How to … take your production to the other side of the world.

How to … take your production to the other side of the world.

 

The Good Fight
The Western Australian Academy of Performing Arts (WAAPA) took its production of The Good Fight, from WAAPA’s home in Mt Lawley, Perth, to the New York Music Theatre Festival in 2007.
The festival is dedicated to developing and presenting music theatre pieces from around the world and features over thirty productions.
The Head of Music Theatre at WAAPA, David King, visited the festival in 2006 and met with the founder and artistic director, WAAPA graduate, Kris Stewart. WAAPA was extended an early invitation to participate in the 2007 festival, as the usual three months notice would be insufficient for a student tour of this magnitude. The selected students would be the graduating Music Theatre class.
The Good Fight was chosen for many reasons. Written by Nick Enright and David King, its premiere production had been at WAAPA in 2002. It was the last musical Nick Enright wrote. The Good Fight is quintessentially Australian but its themes are internationally relevant. It uses the story of Les Darcy, the great Australian boxer, as a centerpiece for a musical that moves from the battlefields of the First World War, to boxing rings and music hall stages in Australia and America.
The Third Year Music Theatre class had eighteen students, all of whom had roles in the production. They were joined by a student Lighting Designer and Production and Stage Managers.
The cost of the trip to New York was around $150,000. The students paid $2000 each, leaving a shortfall of around $110,000. This was raised through fundraising performances, Government grants and private donations.
Finances aside, the greatest challenge, was the sheer logistics of organising a trip of this magnitude. One challenge was booking flights to coincide with the best deals for student airfares. Another was liaising with a venue, on the other side of the world, that was to be shared with several other productions and thus accommodating the lighting and set requirements of three shows.
Integral to this success was having a very good student production manager - Daniel Jongen. The set consisted of three specially designed benches and a floor cloth, art-worked at WAAPA, depicting iconic images from the era of The Good Fight. It was too difficult and costly to transport the benches so exact copies were ordered to be ready for their arrival in New York. Malaysian Airlines freighted the 8’ by 6’ floor cloth, but difficulties arose when it was noted that freight trucks were not permitted into Newark Airport. “Somehow” noted director Crispin Taylor with a shrug, Daniel Jongen - with the assistance of lighting designer Glen Hunter, managed to get the cloth to the venue.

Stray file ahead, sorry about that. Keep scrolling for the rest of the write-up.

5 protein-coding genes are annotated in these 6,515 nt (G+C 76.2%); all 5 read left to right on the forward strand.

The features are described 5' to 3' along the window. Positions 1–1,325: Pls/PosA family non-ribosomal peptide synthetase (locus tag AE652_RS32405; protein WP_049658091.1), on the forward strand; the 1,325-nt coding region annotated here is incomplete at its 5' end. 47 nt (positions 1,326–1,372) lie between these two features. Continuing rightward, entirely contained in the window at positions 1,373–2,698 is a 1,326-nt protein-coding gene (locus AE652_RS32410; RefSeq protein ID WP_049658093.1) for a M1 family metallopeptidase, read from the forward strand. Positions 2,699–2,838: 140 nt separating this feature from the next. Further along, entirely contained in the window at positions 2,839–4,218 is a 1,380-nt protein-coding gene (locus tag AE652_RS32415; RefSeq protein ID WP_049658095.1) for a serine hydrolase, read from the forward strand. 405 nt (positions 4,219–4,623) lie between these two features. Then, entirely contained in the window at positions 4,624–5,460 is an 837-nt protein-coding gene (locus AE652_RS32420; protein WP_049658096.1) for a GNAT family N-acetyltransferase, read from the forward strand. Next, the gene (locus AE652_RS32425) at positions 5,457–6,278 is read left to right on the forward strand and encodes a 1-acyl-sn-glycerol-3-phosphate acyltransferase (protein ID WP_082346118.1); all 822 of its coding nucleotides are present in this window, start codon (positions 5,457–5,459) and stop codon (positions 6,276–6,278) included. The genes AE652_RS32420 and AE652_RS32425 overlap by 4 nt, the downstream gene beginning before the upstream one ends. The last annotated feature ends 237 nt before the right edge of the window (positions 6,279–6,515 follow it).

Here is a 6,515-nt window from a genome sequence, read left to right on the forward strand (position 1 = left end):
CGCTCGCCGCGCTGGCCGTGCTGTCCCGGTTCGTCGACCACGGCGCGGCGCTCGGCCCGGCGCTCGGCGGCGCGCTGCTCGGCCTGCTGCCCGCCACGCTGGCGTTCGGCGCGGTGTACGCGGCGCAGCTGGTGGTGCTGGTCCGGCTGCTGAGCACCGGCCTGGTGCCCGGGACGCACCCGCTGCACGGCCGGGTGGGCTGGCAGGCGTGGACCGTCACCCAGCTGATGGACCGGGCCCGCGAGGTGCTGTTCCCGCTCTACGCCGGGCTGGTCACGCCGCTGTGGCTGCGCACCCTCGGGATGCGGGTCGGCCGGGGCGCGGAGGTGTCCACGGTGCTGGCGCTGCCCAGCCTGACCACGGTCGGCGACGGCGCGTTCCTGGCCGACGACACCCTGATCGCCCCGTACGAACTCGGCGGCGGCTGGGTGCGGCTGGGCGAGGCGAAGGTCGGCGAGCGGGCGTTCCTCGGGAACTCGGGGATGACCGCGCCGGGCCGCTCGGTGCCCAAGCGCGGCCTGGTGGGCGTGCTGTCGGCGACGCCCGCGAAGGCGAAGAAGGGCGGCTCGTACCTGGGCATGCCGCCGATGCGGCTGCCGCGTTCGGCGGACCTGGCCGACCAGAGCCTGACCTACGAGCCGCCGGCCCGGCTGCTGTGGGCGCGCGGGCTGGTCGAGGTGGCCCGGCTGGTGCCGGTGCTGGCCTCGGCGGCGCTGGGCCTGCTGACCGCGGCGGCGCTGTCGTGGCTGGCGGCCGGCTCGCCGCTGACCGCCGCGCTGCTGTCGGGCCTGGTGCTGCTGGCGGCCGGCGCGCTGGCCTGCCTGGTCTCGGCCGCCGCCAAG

Each actor took their own costume in their luggage.
Bump in to the venue, the Julia Miles Theatre, was to be the morning of the first performance. Lighting designer Glenn Hunter had a creative solution to the lack of ‘on the spot’ preparation. Using a lighting program called WYSIWIG (What you see is what you get) and a plan of the generic rig in New York, he was able to completely preplot in Perth, knowing exactly how each of the cues would look. Transporting the software to New York meant a relatively easy bump in and rig.
Sound effects and sound plotting was prearranged in similar fashion. For the updated production David King had added a Korg keyboard. Programming the keyboard at WAAPA allowed a disc to be taken to New York to be used on an identical hired keyboard.
Three performances were given in the Julia Miles Theatre, a former church, converted to a 200-seat conventional performance space during the 1980s. Students were given technical duties before and after each performance, as WAAPA was sharing the venue so setting up and dismantling needed to be especially efficient.
The performances were very well received by both critics and the general public. Elyse Sommer’s Curtain Up review described it at as “an absorbing, achingly beautiful musical that transcends its Aussie roots.”
The final performance was attended by Australia’s Consul General in New York and his wife, who invited the cast and crew to a reception at their residence, where they met then Foreign Minister, Alexander Downer.
Just being in New York was a wonderful experience for both students and staff. With their performance in the first week of the festival, students were able to enjoy later festival performances as well as the delights of Broadway, with student prices giving excellent discounts much to the chagrin of their lecturers, paying five times the amount for shows.
It was the first trip to New York for many of the students and staff, the Australian accents made them noticeable and they were able to make contact with many Broadway performers and identities including Susan Stroman and Mel Brooks.
The Good Fight’s participation in the New York Music Theatre Festival generated unprecedented enthusiasm. This strong graduating class is already making their mark and they will be seen around Australia this year in Wicked, Altar Boyz, Hello Again, The Hatpin and many other productions.
Kimberley Shaw

Stats and Facts
New York Performances: 3
Venue: Julia Miles Theatre (200 seats)
Number of people: 22
Cost: A little under $150,000
Set transported: One 8x6' floorcloth.
Transport of Costumes: In cast members’ baggage.
Revue Comment: “an absorbing, achingly beautiful musical that transcends its Aussie roots”.

Originally published in the May / June 2008 edition of Stage Whispers